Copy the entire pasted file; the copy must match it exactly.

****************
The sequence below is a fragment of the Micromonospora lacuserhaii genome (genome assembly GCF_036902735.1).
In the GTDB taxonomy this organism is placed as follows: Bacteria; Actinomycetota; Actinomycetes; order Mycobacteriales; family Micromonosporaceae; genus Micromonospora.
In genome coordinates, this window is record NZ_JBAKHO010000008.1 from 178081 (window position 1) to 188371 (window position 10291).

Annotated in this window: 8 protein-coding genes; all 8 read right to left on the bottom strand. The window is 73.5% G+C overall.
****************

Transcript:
The sequence below is a fragment of the Micromonospora lacuserhaii genome (genome assembly GCF_036902735.1).
In the GTDB taxonomy this organism is placed as follows: Bacteria; Actinomycetota; Actinomycetes; order Mycobacteriales; family Micromonosporaceae; genus Micromonospora.
In genome coordinates, this window is record NZ_JBAKHO010000008.1 from 178081 (window position 1) to 188371 (window position 10291).

Annotated in this window: 8 protein-coding genes; all 8 read right to left on the bottom strand. The window is 73.5% G+C overall.